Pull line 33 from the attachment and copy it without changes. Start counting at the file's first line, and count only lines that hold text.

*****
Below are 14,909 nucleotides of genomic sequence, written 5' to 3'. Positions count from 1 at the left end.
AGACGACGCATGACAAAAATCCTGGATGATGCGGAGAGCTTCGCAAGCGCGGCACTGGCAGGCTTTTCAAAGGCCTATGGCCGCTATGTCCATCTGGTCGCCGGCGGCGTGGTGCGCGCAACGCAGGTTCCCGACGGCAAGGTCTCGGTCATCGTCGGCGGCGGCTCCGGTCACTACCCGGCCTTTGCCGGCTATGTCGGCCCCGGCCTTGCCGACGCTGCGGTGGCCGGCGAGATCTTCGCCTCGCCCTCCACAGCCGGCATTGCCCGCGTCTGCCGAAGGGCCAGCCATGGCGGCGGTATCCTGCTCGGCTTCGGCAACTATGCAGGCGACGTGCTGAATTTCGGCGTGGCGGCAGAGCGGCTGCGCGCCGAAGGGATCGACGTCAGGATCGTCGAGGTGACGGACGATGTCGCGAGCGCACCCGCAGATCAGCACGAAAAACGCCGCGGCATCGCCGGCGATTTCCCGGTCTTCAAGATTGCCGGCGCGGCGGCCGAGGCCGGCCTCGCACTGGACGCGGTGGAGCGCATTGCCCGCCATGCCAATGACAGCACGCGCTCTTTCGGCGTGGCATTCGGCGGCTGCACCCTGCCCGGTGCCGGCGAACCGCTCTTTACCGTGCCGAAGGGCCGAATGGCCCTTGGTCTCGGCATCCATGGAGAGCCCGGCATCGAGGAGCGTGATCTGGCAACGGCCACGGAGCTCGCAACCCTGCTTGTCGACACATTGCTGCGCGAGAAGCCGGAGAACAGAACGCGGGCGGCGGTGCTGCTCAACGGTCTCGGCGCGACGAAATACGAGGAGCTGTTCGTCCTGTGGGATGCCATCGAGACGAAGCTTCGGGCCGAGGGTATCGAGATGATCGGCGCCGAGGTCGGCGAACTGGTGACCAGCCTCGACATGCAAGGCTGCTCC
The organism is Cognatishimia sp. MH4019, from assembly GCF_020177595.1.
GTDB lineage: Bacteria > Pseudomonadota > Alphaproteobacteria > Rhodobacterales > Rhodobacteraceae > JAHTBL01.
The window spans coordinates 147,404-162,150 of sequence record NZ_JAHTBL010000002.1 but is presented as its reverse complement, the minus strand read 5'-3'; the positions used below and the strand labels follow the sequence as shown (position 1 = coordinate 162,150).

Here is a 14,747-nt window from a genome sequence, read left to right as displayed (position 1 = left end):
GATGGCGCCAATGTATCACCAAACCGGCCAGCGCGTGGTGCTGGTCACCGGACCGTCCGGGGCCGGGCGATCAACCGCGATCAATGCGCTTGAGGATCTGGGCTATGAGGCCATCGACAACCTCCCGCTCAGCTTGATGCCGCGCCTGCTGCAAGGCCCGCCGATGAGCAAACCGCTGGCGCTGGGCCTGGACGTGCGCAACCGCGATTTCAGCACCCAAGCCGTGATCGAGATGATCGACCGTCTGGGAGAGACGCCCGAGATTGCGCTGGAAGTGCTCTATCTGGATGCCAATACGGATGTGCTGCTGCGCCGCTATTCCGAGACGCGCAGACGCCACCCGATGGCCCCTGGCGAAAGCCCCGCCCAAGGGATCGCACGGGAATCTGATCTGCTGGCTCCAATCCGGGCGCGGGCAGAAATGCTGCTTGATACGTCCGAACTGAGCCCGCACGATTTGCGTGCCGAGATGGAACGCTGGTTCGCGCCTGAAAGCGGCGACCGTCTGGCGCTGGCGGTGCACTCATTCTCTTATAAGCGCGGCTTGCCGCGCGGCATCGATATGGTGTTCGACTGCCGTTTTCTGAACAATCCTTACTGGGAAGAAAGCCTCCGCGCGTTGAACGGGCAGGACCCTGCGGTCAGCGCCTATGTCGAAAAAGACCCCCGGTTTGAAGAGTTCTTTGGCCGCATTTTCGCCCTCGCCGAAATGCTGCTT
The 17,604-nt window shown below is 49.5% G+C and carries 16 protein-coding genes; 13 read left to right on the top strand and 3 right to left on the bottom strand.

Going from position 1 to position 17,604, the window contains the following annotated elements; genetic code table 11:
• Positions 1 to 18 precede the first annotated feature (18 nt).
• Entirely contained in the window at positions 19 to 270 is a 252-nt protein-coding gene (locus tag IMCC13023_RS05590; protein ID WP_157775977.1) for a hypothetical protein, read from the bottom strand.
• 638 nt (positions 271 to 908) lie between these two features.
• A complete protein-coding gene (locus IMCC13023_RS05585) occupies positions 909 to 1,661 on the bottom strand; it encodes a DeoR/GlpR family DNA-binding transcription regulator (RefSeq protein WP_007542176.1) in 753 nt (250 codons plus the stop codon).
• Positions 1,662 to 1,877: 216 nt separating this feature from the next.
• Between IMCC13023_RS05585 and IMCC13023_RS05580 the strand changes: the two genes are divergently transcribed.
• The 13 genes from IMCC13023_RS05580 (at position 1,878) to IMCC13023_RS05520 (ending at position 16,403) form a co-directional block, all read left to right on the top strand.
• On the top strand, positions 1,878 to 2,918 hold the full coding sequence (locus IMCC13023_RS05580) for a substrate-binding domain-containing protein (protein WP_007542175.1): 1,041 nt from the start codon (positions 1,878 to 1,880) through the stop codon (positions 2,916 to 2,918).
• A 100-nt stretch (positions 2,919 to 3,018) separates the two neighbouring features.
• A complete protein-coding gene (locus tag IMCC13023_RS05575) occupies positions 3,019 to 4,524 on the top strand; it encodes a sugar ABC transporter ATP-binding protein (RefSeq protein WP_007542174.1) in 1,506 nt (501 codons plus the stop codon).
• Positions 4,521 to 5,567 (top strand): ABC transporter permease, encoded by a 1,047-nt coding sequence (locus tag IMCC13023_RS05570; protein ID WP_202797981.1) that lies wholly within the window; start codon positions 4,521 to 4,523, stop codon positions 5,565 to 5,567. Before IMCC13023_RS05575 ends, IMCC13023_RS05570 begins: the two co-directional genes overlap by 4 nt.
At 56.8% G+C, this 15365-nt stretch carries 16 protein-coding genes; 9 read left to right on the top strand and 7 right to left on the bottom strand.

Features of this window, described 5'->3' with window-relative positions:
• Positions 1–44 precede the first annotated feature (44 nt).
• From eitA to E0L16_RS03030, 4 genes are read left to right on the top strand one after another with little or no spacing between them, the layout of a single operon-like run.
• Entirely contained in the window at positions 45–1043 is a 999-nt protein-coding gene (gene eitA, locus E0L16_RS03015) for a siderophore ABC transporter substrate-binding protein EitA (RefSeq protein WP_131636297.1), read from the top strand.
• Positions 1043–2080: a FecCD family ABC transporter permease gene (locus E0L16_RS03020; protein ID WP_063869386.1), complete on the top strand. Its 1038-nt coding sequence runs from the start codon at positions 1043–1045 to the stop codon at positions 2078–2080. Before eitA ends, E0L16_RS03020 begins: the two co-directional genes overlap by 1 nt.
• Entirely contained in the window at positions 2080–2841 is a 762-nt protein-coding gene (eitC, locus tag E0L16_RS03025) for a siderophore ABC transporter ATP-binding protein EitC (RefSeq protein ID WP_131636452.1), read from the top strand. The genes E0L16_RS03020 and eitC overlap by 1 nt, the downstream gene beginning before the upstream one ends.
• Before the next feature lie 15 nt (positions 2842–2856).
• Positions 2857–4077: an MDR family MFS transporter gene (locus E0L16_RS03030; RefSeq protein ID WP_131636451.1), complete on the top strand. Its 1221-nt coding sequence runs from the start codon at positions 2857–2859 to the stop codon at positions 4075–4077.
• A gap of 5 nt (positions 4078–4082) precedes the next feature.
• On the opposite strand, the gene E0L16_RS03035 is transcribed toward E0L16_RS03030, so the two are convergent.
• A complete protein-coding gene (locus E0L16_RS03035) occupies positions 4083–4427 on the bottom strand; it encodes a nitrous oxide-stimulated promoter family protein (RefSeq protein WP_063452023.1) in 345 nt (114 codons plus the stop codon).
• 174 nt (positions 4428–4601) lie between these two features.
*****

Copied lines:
• 174 nt (positions 4428–4601) lie between these two features.